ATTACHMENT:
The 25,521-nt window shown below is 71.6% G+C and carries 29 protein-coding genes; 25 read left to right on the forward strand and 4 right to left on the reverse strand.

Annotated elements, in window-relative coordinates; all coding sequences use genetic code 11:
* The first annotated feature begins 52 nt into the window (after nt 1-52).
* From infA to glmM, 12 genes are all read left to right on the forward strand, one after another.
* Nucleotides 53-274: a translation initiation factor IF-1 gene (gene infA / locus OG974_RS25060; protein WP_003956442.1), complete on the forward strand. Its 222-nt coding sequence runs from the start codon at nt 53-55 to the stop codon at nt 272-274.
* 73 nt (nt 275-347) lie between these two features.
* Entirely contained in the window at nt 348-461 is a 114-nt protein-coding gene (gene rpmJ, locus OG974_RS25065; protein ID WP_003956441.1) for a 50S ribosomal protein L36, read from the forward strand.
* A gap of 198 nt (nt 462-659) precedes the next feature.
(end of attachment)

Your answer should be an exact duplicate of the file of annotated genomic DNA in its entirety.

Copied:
The 25,521-nt window shown below is 71.6% G+C and carries 29 protein-coding genes; 25 read left to right on the forward strand and 4 right to left on the reverse strand.

Annotated elements, in window-relative coordinates; all coding sequences use genetic code 11:
* The first annotated feature begins 52 nt into the window (after nt 1-52).
* From infA to glmM, 12 genes are all read left to right on the forward strand, one after another.
* Nucleotides 53-274: a translation initiation factor IF-1 gene (gene infA / locus OG974_RS25060; protein WP_003956442.1), complete on the forward strand. Its 222-nt coding sequence runs from the start codon at nt 53-55 to the stop codon at nt 272-274.
* 73 nt (nt 275-347) lie between these two features.
* Entirely contained in the window at nt 348-461 is a 114-nt protein-coding gene (gene rpmJ, locus OG974_RS25065; protein ID WP_003956441.1) for a 50S ribosomal protein L36, read from the forward strand.
* A gap of 198 nt (nt 462-659) precedes the next feature.